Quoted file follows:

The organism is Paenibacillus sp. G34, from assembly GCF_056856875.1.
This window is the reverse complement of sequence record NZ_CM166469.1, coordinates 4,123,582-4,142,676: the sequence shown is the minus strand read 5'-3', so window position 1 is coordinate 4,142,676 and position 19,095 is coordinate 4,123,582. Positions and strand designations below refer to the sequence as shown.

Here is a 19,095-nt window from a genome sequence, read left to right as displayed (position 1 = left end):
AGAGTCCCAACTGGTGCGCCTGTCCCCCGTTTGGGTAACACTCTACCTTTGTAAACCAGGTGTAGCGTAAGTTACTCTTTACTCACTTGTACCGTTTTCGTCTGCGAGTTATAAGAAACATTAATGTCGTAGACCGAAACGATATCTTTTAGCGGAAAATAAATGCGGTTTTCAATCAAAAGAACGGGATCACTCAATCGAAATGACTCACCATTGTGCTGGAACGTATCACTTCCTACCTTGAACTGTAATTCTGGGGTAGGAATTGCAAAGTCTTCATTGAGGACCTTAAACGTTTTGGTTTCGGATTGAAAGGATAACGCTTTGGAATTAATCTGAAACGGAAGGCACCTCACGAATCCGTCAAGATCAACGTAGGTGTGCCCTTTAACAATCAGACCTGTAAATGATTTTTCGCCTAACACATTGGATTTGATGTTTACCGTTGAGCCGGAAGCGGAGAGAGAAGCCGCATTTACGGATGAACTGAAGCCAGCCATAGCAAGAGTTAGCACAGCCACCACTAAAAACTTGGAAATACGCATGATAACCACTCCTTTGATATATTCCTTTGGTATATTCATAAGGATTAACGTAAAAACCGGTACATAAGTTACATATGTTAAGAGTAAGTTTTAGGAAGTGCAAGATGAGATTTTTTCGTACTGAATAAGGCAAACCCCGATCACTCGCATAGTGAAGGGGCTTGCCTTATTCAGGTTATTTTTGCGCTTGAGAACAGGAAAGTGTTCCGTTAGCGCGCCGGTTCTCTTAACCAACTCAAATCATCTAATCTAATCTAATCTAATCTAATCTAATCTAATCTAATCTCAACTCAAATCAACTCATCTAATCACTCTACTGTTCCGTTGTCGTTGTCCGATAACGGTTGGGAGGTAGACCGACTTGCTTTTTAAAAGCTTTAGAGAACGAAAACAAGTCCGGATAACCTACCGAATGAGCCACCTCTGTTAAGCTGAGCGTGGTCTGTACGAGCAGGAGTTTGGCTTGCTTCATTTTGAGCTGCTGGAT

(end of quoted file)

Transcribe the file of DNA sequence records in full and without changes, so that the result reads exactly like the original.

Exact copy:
The organism is Paenibacillus sp. G34, from assembly GCF_056856875.1.
This window is the reverse complement of sequence record NZ_CM166469.1, coordinates 4,123,582-4,142,676: the sequence shown is the minus strand read 5'-3', so window position 1 is coordinate 4,142,676 and position 19,095 is coordinate 4,123,582. Positions and strand designations below refer to the sequence as shown.

Here is a 19,095-nt window from a genome sequence, read left to right as displayed (position 1 = left end):
AGAGTCCCAACTGGTGCGCCTGTCCCCCGTTTGGGTAACACTCTACCTTTGTAAACCAGGTGTAGCGTAAGTTACTCTTTACTCACTTGTACCGTTTTCGTCTGCGAGTTATAAGAAACATTAATGTCGTAGACCGAAACGATATCTTTTAGCGGAAAATAAATGCGGTTTTCAATCAAAAGAACGGGATCACTCAATCGAAATGACTCACCATTGTGCTGGAACGTATCACTTCCTACCTTGAACTGTAATTCTGGGGTAGGAATTGCAAAGTCTTCATTGAGGACCTTAAACGTTTTGGTTTCGGATTGAAAGGATAACGCTTTGGAATTAATCTGAAACGGAAGGCACCTCACGAATCCGTCAAGATCAACGTAGGTGTGCCCTTTAACAATCAGACCTGTAAATGATTTTTCGCCTAACACATTGGATTTGATGTTTACCGTTGAGCCGGAAGCGGAGAGAGAAGCCGCATTTACGGATGAACTGAAGCCAGCCATAGCAAGAGTTAGCACAGCCACCACTAAAAACTTGGAAATACGCATGATAACCACTCCTTTGATATATTCCTTTGGTATATTCATAAGGATTAACGTAAAAACCGGTACATAAGTTACATATGTTAAGAGTAAGTTTTAGGAAGTGCAAGATGAGATTTTTTCGTACTGAATAAGGCAAACCCCGATCACTCGCATAGTGAAGGGGCTTGCCTTATTCAGGTTATTTTTGCGCTTGAGAACAGGAAAGTGTTCCGTTAGCGCGCCGGTTCTCTTAACCAACTCAAATCATCTAATCTAATCTAATCTAATCTAATCTAATCTAATCTAATCTCAACTCAAATCAACTCATCTAATCACTCTACTGTTCCGTTGTCGTTGTCCGATAACGGTTGGGAGGTAGACCGACTTGCTTTTTAAAAGCTTTAGAGAACGAAAACAAGTCCGGATAACCTACCGAATGAGCCACCTCTGTTAAGCTGAGCGTGGTCTGTACGAGCAGGAGTTTGGCTTGCTTCATTTTGAGCTGCTGGAT